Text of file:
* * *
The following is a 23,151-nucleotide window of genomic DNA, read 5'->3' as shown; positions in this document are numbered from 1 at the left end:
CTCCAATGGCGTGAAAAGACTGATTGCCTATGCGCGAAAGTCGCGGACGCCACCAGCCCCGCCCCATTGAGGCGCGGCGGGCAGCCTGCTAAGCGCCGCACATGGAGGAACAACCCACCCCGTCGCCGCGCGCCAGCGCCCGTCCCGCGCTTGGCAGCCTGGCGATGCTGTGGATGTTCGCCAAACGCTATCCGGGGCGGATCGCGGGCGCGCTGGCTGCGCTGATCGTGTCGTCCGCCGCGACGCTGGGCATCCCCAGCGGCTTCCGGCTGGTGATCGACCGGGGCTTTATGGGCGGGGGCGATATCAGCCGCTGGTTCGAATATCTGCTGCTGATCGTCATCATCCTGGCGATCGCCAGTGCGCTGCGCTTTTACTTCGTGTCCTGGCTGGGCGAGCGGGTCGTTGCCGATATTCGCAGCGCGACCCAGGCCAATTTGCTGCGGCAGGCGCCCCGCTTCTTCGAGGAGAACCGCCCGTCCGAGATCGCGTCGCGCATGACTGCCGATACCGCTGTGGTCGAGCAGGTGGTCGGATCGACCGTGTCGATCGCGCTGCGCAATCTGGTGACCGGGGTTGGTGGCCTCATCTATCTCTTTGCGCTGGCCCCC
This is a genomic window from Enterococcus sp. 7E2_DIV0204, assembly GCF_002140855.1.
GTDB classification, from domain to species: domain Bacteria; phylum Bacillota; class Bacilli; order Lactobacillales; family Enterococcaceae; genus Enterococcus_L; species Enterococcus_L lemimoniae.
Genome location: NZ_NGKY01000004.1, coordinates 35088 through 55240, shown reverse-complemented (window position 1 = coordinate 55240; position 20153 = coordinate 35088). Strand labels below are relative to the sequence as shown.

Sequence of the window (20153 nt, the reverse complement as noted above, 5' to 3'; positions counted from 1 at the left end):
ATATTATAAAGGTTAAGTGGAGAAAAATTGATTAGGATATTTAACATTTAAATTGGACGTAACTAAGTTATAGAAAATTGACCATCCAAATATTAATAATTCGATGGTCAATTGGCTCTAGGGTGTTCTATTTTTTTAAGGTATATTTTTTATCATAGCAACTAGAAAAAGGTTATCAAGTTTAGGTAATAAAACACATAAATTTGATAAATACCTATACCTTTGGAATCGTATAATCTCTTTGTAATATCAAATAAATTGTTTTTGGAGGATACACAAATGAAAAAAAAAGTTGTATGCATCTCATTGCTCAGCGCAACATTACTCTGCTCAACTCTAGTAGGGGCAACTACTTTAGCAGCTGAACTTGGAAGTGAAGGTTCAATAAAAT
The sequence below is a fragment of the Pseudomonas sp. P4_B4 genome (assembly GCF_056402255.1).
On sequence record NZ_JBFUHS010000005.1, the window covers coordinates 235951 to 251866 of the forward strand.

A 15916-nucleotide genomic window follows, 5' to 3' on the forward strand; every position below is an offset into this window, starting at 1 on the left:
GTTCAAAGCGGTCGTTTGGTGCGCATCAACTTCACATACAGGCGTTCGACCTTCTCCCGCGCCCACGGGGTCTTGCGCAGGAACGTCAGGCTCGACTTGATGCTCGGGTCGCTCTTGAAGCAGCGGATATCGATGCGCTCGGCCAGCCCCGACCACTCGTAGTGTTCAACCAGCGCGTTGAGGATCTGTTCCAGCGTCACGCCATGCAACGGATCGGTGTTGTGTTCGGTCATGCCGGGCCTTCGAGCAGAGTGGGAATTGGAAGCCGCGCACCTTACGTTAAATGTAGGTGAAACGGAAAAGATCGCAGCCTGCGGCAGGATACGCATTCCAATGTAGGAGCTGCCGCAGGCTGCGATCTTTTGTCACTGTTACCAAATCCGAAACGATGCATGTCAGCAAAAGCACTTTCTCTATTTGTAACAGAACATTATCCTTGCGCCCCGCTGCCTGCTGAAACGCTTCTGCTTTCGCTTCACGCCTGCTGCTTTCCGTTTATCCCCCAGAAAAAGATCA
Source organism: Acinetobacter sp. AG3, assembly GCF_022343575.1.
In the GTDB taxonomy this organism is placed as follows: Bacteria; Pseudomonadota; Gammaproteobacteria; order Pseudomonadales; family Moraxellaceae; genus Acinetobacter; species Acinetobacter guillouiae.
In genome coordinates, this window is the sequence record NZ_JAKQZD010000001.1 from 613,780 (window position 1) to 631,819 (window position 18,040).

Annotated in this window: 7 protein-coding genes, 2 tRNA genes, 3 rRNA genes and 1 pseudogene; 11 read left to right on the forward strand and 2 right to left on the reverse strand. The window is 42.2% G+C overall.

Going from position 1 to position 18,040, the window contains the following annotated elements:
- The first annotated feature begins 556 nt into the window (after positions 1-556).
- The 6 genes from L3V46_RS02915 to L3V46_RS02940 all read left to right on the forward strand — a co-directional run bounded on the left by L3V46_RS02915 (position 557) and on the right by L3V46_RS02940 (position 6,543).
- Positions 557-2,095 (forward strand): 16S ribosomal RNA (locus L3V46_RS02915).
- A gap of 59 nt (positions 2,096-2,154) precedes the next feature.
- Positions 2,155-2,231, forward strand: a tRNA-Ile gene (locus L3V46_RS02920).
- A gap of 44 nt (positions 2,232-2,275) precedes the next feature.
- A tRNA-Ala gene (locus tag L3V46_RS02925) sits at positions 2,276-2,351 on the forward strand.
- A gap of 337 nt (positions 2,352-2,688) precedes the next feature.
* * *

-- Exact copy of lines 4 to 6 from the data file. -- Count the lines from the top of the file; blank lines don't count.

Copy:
GTDB classification, from domain to species: domain Bacteria; phylum Bacillota; class Bacilli; order Lactobacillales; family Enterococcaceae; genus Enterococcus_L; species Enterococcus_L lemimoniae.
Genome location: NZ_NGKY01000004.1, coordinates 35088 through 55240, shown reverse-complemented (window position 1 = coordinate 55240; position 20153 = coordinate 35088). Strand labels below are relative to the sequence as shown.

Sequence of the window (20153 nt, the reverse complement as noted above, 5' to 3'; positions counted from 1 at the left end):